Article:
Background: Bacterial adherence and biofilm formation are important factors in the blockage of biliary stents. Clinical studies with oral antibiotic prophylaxis to prevent stent blockage have produced conflicting results. The aim of this study was to evaluate the in vitro effect of single antibiotic (ciprofloxacin, ceftazidime, or ampicillin) treatment on adherence of Escherichia coli and Enterococcus to plastic stents.
Methods: Selected clinical isolates of E coli and Enterococcus were perfused through a modified Robbins device containing segments of polyethylene stents. The stents were removed daily and the number of bacteria attached was measured. The effect of antibiotic treatment on bacterial adherence was tested by the perfusion of individual antibiotics into separate modified Robbins devices using a side-arm adaptor and the results were compared with saline controls.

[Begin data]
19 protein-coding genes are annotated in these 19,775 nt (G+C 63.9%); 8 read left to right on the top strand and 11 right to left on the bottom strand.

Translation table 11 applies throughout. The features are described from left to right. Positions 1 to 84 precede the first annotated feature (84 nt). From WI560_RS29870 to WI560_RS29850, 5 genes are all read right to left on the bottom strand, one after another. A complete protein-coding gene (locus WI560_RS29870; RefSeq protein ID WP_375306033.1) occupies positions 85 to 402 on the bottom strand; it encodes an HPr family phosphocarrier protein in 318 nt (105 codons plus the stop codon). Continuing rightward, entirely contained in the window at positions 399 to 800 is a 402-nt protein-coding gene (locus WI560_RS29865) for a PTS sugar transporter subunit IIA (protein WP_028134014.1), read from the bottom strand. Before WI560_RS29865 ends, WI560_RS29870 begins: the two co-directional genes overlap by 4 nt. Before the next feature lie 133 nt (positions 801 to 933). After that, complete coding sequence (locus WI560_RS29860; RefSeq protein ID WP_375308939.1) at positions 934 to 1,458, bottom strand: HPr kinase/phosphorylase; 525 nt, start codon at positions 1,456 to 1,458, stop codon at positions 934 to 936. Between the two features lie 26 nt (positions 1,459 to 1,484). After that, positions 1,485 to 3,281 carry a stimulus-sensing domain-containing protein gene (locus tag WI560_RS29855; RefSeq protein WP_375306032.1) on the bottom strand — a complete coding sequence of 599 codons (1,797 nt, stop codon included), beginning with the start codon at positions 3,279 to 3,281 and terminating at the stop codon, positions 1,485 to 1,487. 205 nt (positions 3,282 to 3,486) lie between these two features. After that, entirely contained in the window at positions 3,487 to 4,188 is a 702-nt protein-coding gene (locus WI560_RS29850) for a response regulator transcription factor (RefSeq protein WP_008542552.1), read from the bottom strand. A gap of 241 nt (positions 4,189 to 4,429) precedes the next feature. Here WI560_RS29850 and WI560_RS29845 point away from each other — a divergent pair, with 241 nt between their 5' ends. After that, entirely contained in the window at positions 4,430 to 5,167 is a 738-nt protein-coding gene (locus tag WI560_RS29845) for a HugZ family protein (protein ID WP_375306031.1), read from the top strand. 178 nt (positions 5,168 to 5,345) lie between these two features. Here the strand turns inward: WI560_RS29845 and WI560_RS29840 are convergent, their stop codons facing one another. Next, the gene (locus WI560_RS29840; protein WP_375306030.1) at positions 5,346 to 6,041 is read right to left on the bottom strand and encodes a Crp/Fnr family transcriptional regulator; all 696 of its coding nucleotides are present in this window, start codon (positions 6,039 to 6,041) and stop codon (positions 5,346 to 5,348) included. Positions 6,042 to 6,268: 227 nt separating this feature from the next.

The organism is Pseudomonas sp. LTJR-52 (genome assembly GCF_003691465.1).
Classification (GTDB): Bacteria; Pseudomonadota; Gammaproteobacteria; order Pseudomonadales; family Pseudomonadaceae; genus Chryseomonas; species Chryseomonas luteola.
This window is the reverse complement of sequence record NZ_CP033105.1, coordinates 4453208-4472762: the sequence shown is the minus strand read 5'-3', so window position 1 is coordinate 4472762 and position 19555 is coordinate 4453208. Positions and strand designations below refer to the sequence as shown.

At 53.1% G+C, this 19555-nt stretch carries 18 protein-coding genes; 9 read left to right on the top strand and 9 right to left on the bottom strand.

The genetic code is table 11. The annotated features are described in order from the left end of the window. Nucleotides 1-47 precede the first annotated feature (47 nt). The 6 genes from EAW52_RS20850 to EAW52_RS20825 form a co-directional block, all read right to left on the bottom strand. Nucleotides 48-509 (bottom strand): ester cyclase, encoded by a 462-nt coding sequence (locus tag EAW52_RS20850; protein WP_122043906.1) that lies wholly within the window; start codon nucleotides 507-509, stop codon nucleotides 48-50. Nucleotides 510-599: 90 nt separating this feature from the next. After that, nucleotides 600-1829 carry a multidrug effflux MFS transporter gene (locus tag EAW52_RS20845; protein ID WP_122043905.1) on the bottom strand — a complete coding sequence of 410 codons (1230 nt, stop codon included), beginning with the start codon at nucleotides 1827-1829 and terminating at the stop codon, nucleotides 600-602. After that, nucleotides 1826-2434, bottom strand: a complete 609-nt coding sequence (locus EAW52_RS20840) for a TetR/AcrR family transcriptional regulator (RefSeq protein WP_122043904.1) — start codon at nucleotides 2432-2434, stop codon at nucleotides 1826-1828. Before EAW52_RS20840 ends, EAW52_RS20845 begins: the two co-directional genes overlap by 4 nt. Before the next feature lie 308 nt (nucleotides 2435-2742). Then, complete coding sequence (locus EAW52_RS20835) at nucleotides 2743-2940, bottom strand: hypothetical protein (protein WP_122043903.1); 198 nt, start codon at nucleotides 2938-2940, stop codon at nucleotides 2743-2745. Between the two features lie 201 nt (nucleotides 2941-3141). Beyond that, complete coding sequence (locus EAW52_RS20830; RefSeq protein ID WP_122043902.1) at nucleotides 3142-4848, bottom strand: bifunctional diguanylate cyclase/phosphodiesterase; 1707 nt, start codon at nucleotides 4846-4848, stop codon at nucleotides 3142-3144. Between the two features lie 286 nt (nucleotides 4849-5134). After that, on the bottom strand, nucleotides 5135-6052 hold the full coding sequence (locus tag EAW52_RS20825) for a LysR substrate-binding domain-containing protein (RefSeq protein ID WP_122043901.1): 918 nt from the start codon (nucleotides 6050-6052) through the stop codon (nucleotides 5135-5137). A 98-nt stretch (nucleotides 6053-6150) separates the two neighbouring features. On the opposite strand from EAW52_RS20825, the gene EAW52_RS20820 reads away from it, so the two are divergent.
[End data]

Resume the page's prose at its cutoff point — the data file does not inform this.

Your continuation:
Results: Compared with the saline controls, ciprofloxacin and ceftazidime caused a 10- to 100-fold reduction in the number of E coli attached to the stents, whereas ampicillin had no effect on adherence of E coli. Ampicillin caused a 5- to 10-fold reduction in Enterococcus adherence but there was no change with ceftazidime. Sustained reduction in E coli adherence was observed with prolonged ciprofloxacin perfusion.
Conclusion: Timely treatment with appropriate antibiotics reduced bacterial adherence in vitro and may be potentially beneficial in the prevention of stent blockage.